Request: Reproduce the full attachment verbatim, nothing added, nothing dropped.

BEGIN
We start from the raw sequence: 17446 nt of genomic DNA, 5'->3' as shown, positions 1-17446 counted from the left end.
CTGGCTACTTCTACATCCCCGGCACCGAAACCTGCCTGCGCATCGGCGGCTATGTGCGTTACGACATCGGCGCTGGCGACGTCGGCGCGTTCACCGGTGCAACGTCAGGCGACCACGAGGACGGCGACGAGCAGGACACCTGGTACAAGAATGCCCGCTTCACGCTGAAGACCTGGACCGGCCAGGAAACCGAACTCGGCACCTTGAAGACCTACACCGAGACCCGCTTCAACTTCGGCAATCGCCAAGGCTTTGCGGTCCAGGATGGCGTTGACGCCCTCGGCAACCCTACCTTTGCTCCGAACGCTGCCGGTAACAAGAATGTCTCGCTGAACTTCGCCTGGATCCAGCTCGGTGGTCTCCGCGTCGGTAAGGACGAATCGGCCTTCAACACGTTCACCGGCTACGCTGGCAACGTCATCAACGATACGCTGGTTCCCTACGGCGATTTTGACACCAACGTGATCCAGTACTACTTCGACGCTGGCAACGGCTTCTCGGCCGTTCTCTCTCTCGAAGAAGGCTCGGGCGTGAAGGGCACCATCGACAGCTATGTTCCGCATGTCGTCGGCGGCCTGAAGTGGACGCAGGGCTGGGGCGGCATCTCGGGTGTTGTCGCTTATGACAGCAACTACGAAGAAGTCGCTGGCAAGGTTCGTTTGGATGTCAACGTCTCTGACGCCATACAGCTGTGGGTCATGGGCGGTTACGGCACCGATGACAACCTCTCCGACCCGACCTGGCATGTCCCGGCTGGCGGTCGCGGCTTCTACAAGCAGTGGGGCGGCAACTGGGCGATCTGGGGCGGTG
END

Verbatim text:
We start from the raw sequence: 17446 nt of genomic DNA, 5'->3' as shown, positions 1-17446 counted from the left end.
CTGGCTACTTCTACATCCCCGGCACCGAAACCTGCCTGCGCATCGGCGGCTATGTGCGTTACGACATCGGCGCTGGCGACGTCGGCGCGTTCACCGGTGCAACGTCAGGCGACCACGAGGACGGCGACGAGCAGGACACCTGGTACAAGAATGCCCGCTTCACGCTGAAGACCTGGACCGGCCAGGAAACCGAACTCGGCACCTTGAAGACCTACACCGAGACCCGCTTCAACTTCGGCAATCGCCAAGGCTTTGCGGTCCAGGATGGCGTTGACGCCCTCGGCAACCCTACCTTTGCTCCGAACGCTGCCGGTAACAAGAATGTCTCGCTGAACTTCGCCTGGATCCAGCTCGGTGGTCTCCGCGTCGGTAAGGACGAATCGGCCTTCAACACGTTCACCGGCTACGCTGGCAACGTCATCAACGATACGCTGGTTCCCTACGGCGATTTTGACACCAACGTGATCCAGTACTACTTCGACGCTGGCAACGGCTTCTCGGCCGTTCTCTCTCTCGAAGAAGGCTCGGGCGTGAAGGGCACCATCGACAGCTATGTTCCGCATGTCGTCGGCGGCCTGAAGTGGACGCAGGGCTGGGGCGGCATCTCGGGTGTTGTCGCTTATGACAGCAACTACGAAGAAGTCGCTGGCAAGGTTCGTTTGGATGTCAACGTCTCTGACGCCATACAGCTGTGGGTCATGGGCGGTTACGGCACCGATGACAACCTCTCCGACCCGACCTGGCATGTCCCGGCTGGCGGTCGCGGCTTCTACAAGCAGTGGGGCGGCAACTGGGCGATCTGGGGCGGTG